Scala: Facade Design Pattern

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Hi Everyone,

In our previous blogs, we have discussed several Structural design patterns i.e., Decorator design pattern, Adapter design pattern and Proxy design pattern.
In this blog, we will be discussing Facade Design pattern and will try to implement it in Scala.

Problem Statement:

We recently had a tour to Udaipur from our office and to organize it, we inquired a travel agency and asked them to share the quotations. Their quotation was dependent on several factors like category(Group, Family, Honeymoon) and package (Silver, Gold, Platinum).

On the basis of the choice of all these factors, the Booking process was initiated for which they used the Tour and Travel Management application.

This application includes several subsystems, few of them are :

  1. Ticket Booking
  2. Hotel Booking
  3. Booking a vehicle for sightseeing
  4. Booking Tour Guide

facade design pattern

To use these subsystems, our client can directly interact with it. But there is a problem with this approach, i.e., if there is any change in the subsystem like adding/updating/ deleting of a new Service in the subsystem, then we will also have to make changes in the client application, which is not a good approach.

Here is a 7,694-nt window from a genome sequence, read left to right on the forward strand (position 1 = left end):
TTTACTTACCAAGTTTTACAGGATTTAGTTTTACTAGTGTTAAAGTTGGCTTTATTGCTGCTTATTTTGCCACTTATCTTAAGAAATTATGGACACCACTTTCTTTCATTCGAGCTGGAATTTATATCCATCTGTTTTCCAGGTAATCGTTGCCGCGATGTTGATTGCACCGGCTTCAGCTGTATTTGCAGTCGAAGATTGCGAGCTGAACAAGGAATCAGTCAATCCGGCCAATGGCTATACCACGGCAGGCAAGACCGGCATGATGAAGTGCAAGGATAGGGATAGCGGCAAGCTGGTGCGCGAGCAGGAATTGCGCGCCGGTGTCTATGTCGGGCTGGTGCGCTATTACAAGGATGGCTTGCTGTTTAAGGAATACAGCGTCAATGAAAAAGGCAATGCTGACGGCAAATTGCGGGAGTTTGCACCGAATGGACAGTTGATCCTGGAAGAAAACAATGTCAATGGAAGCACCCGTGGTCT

Here comes the role of the Facade design pattern.

What is the Facade Design pattern?

A facade design pattern is a structural design pattern and is commonly used with object-oriented programming.

Facade Design Pattern provides a unified interface to a set of interfaces in a subsystem. Facade defines a higher-level interface that makes the subsystem easier to use.

A facade design pattern is generally used by the developers when a system is very complex or difficult to understand or when the system has a large number of interdependent classes or probably when its source code is unavailable.

This pattern helps in hiding the complexities of the large system and providing a simple interface to the client.

Solution :

We can create a Facade class as an interface between the Client and our Subsystems. In that way, the Client will interact with the Facade and our Facade class will interact with the subsystems instead of the client directly interacting with the Subsystems.

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Hope you liked the blog. Thanks for reading!


Written by 

Nancy jain is a software consultant with experience of more than 6 months. She likes to explore new technologies and trends in the IT world. Her hobbies include watching web series, writing and travelling. Nancy is familiar with programming languages such as Java, Scala, C, C++, HTML, Javascript and she is currently working on reactive technologies like Scala, DynamoDb, AkkaHttp.